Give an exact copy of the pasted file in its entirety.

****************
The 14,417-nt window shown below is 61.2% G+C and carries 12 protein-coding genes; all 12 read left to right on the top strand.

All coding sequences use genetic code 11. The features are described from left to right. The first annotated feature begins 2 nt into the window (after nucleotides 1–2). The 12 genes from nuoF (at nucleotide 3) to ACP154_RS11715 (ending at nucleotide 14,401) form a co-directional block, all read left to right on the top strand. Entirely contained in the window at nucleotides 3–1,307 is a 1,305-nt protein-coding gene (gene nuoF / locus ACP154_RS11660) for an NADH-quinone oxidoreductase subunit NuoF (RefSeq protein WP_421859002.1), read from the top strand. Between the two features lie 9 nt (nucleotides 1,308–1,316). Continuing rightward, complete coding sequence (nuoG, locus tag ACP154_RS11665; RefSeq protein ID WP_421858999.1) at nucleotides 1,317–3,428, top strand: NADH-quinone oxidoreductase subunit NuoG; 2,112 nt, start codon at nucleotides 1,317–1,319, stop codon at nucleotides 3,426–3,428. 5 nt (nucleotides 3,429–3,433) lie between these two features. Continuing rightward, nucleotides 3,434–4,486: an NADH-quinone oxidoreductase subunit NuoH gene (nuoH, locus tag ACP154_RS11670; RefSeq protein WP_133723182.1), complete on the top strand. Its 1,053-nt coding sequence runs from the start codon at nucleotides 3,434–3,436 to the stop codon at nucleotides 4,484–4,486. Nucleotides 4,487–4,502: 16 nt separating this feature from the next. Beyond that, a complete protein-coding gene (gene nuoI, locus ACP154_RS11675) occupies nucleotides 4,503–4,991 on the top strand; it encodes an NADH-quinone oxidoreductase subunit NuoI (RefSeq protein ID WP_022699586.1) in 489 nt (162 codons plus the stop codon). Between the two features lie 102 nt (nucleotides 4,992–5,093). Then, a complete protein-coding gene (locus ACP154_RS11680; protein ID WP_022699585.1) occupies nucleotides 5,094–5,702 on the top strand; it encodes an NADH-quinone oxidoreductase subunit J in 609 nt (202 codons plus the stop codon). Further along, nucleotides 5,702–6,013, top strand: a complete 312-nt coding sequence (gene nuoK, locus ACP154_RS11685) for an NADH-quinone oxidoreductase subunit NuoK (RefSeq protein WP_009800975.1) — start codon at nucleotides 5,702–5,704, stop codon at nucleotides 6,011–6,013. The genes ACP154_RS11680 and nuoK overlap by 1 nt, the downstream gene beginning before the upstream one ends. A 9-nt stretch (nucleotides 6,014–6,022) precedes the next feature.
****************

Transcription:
The 14,417-nt window shown below is 61.2% G+C and carries 12 protein-coding genes; all 12 read left to right on the top strand.

All coding sequences use genetic code 11. The features are described from left to right. The first annotated feature begins 2 nt into the window (after nucleotides 1–2). The 12 genes from nuoF (at nucleotide 3) to ACP154_RS11715 (ending at nucleotide 14,401) form a co-directional block, all read left to right on the top strand. Entirely contained in the window at nucleotides 3–1,307 is a 1,305-nt protein-coding gene (gene nuoF / locus ACP154_RS11660) for an NADH-quinone oxidoreductase subunit NuoF (RefSeq protein WP_421859002.1), read from the top strand. Between the two features lie 9 nt (nucleotides 1,308–1,316). Continuing rightward, complete coding sequence (nuoG, locus tag ACP154_RS11665; RefSeq protein ID WP_421858999.1) at nucleotides 1,317–3,428, top strand: NADH-quinone oxidoreductase subunit NuoG; 2,112 nt, start codon at nucleotides 1,317–1,319, stop codon at nucleotides 3,426–3,428. 5 nt (nucleotides 3,429–3,433) lie between these two features. Continuing rightward, nucleotides 3,434–4,486: an NADH-quinone oxidoreductase subunit NuoH gene (nuoH, locus tag ACP154_RS11670; RefSeq protein WP_133723182.1), complete on the top strand. Its 1,053-nt coding sequence runs from the start codon at nucleotides 3,434–3,436 to the stop codon at nucleotides 4,484–4,486. Nucleotides 4,487–4,502: 16 nt separating this feature from the next. Beyond that, a complete protein-coding gene (gene nuoI, locus ACP154_RS11675) occupies nucleotides 4,503–4,991 on the top strand; it encodes an NADH-quinone oxidoreductase subunit NuoI (RefSeq protein ID WP_022699586.1) in 489 nt (162 codons plus the stop codon). Between the two features lie 102 nt (nucleotides 4,992–5,093). Then, a complete protein-coding gene (locus ACP154_RS11680; protein ID WP_022699585.1) occupies nucleotides 5,094–5,702 on the top strand; it encodes an NADH-quinone oxidoreductase subunit J in 609 nt (202 codons plus the stop codon). Further along, nucleotides 5,702–6,013, top strand: a complete 312-nt coding sequence (gene nuoK, locus ACP154_RS11685) for an NADH-quinone oxidoreductase subunit NuoK (RefSeq protein WP_009800975.1) — start codon at nucleotides 5,702–5,704, stop codon at nucleotides 6,011–6,013. The genes ACP154_RS11680 and nuoK overlap by 1 nt, the downstream gene beginning before the upstream one ends. A 9-nt stretch (nucleotides 6,014–6,022) precedes the next feature.